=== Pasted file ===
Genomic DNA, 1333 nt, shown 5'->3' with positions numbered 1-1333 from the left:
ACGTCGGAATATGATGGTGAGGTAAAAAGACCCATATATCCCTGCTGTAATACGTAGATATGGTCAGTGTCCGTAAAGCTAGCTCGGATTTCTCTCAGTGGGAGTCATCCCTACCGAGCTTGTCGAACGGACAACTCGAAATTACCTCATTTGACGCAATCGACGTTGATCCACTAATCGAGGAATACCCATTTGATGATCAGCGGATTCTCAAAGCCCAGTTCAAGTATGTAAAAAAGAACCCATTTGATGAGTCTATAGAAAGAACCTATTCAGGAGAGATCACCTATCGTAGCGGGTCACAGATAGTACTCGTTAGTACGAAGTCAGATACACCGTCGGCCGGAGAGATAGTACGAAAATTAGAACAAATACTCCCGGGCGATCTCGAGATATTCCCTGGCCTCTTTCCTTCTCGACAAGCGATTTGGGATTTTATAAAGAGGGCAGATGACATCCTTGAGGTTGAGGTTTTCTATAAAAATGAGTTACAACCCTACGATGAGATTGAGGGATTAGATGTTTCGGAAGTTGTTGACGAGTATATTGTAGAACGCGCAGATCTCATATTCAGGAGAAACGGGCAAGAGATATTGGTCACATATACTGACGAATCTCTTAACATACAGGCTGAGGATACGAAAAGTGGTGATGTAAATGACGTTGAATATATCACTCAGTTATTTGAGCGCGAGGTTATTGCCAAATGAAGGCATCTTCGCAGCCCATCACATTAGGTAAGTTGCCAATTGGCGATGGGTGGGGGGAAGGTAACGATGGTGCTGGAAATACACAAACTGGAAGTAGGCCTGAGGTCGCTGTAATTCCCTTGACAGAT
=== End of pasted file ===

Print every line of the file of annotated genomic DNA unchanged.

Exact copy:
Genomic DNA, 1333 nt, shown 5'->3' with positions numbered 1-1333 from the left:
ACGTCGGAATATGATGGTGAGGTAAAAAGACCCATATATCCCTGCTGTAATACGTAGATATGGTCAGTGTCCGTAAAGCTAGCTCGGATTTCTCTCAGTGGGAGTCATCCCTACCGAGCTTGTCGAACGGACAACTCGAAATTACCTCATTTGACGCAATCGACGTTGATCCACTAATCGAGGAATACCCATTTGATGATCAGCGGATTCTCAAAGCCCAGTTCAAGTATGTAAAAAAGAACCCATTTGATGAGTCTATAGAAAGAACCTATTCAGGAGAGATCACCTATCGTAGCGGGTCACAGATAGTACTCGTTAGTACGAAGTCAGATACACCGTCGGCCGGAGAGATAGTACGAAAATTAGAACAAATACTCCCGGGCGATCTCGAGATATTCCCTGGCCTCTTTCCTTCTCGACAAGCGATTTGGGATTTTATAAAGAGGGCAGATGACATCCTTGAGGTTGAGGTTTTCTATAAAAATGAGTTACAACCCTACGATGAGATTGAGGGATTAGATGTTTCGGAAGTTGTTGACGAGTATATTGTAGAACGCGCAGATCTCATATTCAGGAGAAACGGGCAAGAGATATTGGTCACATATACTGACGAATCTCTTAACATACAGGCTGAGGATACGAAAAGTGGTGATGTAAATGACGTTGAATATATCACTCAGTTATTTGAGCGCGAGGTTATTGCCAAATGAAGGCATCTTCGCAGCCCATCACATTAGGTAAGTTGCCAATTGGCGATGGGTGGGGGGAAGGTAACGATGGTGCTGGAAATACACAAACTGGAAGTAGGCCTGAGGTCGCTGTAATTCCCTTGACAGAT